Think child marriages only happen in far off countries? Think again.
The end of Maureen’s days at a primary school in north-eastern Zimbabwe marked the beginning of her life as a wife.
At 13, the brightest student in her class in Mudzi, Mashonaland, she was married to a man three times her age.
Her father, a poor farmer, had promised to fund Maureen’s secondary education but, when the time came, he could not raise the money. Marrying off his daughter was a quick fix. Maureen swiftly fell pregnant and was still 13 when she gave birth after spending hours in labour. The baby did not survive.
Three years on and Maureen is at Chinhoyi provincial hospital. She is among the scores of underage brides being cared for here who are suffering from obstetric fistula, caused by prolonged labour.
“I haven’t forgiven my parents for doing this to me. I had a bright future, but now they treat me like an outcast,” Maureen says.
“When my parents told me about the marriage I couldn’t believe it, because they had always given me the impression that I was their most intelligent child and I would pursue my studies. The man was abusive, he called me names and beat me several times, especially after I lost my baby,” she says. “My dreams were destroyed by that man.”
Child marriage in Zimbabwe is often driven by poverty. Dowries offer a welcome, if brief, respite from penury in low-income households struggling to weather a vicious economic crisis. The brides, though, are more likely to remain in a state of privation due to lack of personal development and education.
Although underage marriage is illegal following a 2016 court case and local organisations have been fighting against it as an economic transaction, the financial meltdown has worsened the situation. About 22% of Zimbabwean women between the ages of 15 to 19 are either married, cohabitating, widowed or divorced, according to the country’s 2015 demographic and health survey.
According to Girls Not Brides, some families see little worth in girls.
“In many communities, economic opportunities are severely limited, especially for girls and women. Families, therefore, see little value in educating their daughters and instead marry them off to fulfil the role of a wife and mother,” says a Girls Not Brides spokesperson.
Zimbabwe is facing an acute shortage of cash and, as basic commodities disappear from the shelves, families’ disposable income has been depleted.
Rights defenders say child marriage has spiralled in the rural areas that constitute the majority of the country.
Kresi, 16, from Masvingo, is another teenager whose future was jeopardised when she was married off to a cattle farmer in her village. Her family received a dowry of two cows and a few groceries in exchange for Kresi. She also suffers from obstetric fistula, a hole between the genital tract and bladder or rectum caused by lengthy or obstructed labour.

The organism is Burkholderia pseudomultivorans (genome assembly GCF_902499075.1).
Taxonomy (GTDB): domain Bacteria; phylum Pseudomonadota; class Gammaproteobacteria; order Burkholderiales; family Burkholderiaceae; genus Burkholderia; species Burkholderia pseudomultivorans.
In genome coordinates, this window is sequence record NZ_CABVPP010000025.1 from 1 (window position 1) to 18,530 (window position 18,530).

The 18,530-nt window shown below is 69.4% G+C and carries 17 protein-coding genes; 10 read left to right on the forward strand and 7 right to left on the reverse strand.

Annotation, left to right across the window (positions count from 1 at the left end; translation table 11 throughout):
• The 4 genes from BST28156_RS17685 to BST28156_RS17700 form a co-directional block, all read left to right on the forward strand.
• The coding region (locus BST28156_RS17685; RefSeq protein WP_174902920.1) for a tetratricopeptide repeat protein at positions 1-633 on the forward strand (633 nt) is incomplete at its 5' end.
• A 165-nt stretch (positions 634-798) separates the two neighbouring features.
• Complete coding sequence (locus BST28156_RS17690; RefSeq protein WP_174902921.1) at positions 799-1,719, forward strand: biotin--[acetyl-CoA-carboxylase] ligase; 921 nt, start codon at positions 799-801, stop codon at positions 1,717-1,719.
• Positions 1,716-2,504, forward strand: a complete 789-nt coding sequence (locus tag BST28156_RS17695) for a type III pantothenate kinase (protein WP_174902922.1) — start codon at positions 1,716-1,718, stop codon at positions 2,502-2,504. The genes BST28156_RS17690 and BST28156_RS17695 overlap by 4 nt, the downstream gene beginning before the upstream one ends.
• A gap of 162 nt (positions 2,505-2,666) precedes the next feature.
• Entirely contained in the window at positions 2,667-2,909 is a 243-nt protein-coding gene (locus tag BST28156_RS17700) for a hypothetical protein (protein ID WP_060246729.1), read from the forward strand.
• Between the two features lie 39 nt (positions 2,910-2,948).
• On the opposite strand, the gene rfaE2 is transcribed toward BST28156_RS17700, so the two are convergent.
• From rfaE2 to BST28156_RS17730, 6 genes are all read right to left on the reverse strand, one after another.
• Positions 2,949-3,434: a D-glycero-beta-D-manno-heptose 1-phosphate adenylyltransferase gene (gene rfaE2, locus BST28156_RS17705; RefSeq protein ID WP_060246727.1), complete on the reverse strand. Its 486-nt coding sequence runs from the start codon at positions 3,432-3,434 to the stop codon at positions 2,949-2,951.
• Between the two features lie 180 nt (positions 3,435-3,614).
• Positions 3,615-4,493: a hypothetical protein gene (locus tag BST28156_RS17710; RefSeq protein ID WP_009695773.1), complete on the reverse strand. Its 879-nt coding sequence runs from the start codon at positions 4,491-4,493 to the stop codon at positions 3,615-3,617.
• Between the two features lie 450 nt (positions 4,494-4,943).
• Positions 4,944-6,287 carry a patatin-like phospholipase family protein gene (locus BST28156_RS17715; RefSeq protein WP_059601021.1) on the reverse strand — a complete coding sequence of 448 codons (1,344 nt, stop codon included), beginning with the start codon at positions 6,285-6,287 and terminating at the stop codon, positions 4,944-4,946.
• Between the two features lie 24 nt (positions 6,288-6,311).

Women and girls who experience obstetric fistula suffer constant incontinence, shame, social segregation and further health problems. Although the condition is treatable, the World Health Organisation estimates that more than 2-million young women in Asia and sub-Saharan Africa live with fistulas.
“I felt cheap and abused. My mates are in high school doing well for themselves. [My family] had no business selling me off. Now I have this condition which I cannot control. No one has even come to see me in this hospital,” Kresi says, sobbing.
Tendai, 14, of Bindura says her family gave her away in exchange for 100 Zimbabwean dollars (R4).
She was married to a man with three wives. As the youngest wife, Tendai is burdened with both child-bearing and work in the fields.
“I still want to go back to school. I just hope my husband can give me that chance. But as the youngest wife I have to do everything here at home,” Tendai says.
She is bitter over her parent’s decision to marry her off.
With a drought looming and disposable incomes depleted from galloping inflation, poor families are more likely to exchange their daughter for very little.
“In areas like Binga, Matabeleland, the dowry can be a goat, which is an insult to the value of the girl. In some instances families just leave their child at the man’s house to lessen their own burden,” says Grace Maunganidze, a local activist.
Another activist, Abigail Mutema, blames child marriages on the stronghold of a patriarchal society.
“Until women are emancipated, child marriages will never end. In some of the communities, girls as young as 16 are deemed too old, so they need to get married. There is nothing to do in the rural areas, so the easier route is to get married. Poverty plays a role in these child marriages,” says Mutema.
“Older women have become perpetrators of these early child marriages. A woman is not complete without marriage, they say.”
This is an edited version of a feature originally published as part of The Guardian’s Global Development project.